Earlier this year I was cajoled into giving a talk at East Coast Game Conference. I hadn’t given a talk at a game conference with a powerpoint in years – mostly I’ve been concentrating on narrative roundtables at GDC, as well as helping put together the content for the Game Narrative Summit and ECGC. But this time I went ahead and did it, talking about the differences between writing fiction and writing video games. Enjoy!
Today is the big day! GHOST OF A MARRIAGE print edition is now available on Amazon.com and at fine retailers everywhere. Big thanks to the wonderful folks at Crossroad Press for putting the book out!
As for the book itself, it has ghosts. It has a marriage. What more could you ask for?
Remember when I said that Ghost of a Marriage was coming out the first week of February? Well, it looks like Audible is ahead of the curve because the unabridged audiobook is available now! Narrated by Sam Rosenthal, it clocks in at seven and a half hours of spooky goodness. So if you’re the audiobook type, it just might be down your alley.
A little over two weeks to go before the release of Ghost of a Marriage! There’s still time to pre-order here.
Wishing everyone out there a very happy new year! I’d like to take this moment to say thank you to some folks who have been instrumental in my writing this past year. So big thanks to:
- Robin Laws, who green lit the first Reb Palache story many years ago for The New Hero
- Josh Schlossberg, for publishing “On Seas of Blood and Salt” in The Jewish Book of Horror
- Alex Hofelich and the rest of the wonderful folks at PseudoPod for publishing me – I am honored to be among their roster of authors
- David Niall Wilson and the fine folks at Crossroad Press, for picking up Ghost of a Marriage and getting set to bring it to the world in February. (Hint – now would be a great time to pre-order!)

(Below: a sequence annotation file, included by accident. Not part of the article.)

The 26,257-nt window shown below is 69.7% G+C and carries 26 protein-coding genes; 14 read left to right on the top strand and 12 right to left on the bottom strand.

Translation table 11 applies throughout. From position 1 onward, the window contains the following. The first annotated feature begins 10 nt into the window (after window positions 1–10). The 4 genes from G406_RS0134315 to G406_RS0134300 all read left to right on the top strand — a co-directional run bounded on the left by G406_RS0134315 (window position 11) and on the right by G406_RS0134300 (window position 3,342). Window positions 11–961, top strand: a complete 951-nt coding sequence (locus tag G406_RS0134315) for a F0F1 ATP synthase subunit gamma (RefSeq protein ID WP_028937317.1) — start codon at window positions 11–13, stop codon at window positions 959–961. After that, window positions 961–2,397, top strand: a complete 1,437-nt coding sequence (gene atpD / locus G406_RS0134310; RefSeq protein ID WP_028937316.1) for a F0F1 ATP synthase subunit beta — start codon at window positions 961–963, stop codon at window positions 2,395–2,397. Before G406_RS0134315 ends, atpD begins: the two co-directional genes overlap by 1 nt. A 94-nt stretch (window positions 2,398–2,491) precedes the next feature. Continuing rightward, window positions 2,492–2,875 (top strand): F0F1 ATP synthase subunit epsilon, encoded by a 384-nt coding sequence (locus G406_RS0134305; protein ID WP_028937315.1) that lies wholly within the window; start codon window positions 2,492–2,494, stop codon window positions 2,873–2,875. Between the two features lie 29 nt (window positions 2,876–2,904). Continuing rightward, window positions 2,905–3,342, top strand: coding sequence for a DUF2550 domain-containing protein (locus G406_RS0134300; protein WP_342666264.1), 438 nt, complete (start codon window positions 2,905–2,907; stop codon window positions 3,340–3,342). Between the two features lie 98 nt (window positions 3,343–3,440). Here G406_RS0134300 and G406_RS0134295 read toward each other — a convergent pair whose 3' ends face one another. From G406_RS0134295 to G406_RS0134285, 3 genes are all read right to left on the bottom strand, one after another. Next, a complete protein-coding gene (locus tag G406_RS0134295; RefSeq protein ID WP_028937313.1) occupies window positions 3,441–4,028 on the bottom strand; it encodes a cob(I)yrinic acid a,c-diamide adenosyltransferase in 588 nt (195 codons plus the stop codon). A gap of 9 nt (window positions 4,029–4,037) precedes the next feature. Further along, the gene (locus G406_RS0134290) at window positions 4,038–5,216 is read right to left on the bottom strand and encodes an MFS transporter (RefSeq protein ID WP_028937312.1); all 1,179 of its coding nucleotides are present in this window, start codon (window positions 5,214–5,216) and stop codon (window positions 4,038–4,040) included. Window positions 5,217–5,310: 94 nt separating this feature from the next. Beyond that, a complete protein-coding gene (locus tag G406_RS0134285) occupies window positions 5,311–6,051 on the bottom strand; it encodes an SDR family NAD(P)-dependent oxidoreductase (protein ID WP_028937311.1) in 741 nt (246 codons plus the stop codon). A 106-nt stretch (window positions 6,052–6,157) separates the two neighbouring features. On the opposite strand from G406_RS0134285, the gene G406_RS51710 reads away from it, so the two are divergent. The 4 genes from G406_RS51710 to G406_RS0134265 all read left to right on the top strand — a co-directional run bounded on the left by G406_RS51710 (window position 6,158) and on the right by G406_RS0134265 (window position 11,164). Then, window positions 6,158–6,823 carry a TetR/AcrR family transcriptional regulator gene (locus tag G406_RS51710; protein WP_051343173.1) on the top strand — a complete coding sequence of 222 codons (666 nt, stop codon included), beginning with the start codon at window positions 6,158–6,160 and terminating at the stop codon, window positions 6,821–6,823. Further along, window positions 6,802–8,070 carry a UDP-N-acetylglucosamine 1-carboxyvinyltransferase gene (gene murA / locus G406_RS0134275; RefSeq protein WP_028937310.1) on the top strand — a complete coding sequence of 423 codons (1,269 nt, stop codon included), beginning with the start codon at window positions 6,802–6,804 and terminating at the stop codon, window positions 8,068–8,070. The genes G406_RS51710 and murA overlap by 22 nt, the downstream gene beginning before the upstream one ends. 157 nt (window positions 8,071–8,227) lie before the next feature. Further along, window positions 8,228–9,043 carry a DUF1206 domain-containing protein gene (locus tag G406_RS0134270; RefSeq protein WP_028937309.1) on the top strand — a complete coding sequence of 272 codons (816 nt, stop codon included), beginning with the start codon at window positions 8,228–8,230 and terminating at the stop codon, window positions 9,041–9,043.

- Jeff Strand, Mikko Rautalahti, Jesse Scoble, Rachel Zane and Laura Hickman for reading the manuscript and providing invaluable help on it, some of which I was smart enough to take.
- Bridgett Nelson for reading and editing some of my short fiction and still speaking to me afterwards
- John McIlveen, for reasons that will have to remain mysterious for now
- James A. Moore, Mur Lafferty, Maurice Broaddus, Rhianna Pratchett, Anna Megill, Annie Reid and so many more for being shining examples of the craft
- Toiya K. Finley, Richard Rouse III and Alexander Bevier for collaborating in putting on an online gathering of game writers that was good for the soul
- Susan O’Connor and Tom Abernathy, my co-conspirators in curating the Game Narrative Summit at GDC
- Walter Rotenberry and company at East Coast Game Conference for allowing me to once again curate their narrative content
- Pauline Martyn, James Charles Leary, Tom Knights, and Justin Achilli for secret things
- All the writers who agreed to let me interrogate them in Five For Writing
- And all of you for reading this
So a giant thank you to everyone for all that you did in 2021. Here’s to 2022 and happier days!
I hope everyone out there had a wonderful winter holiday, and here’s wishing all of you a glorious new year filled with good news and happiness.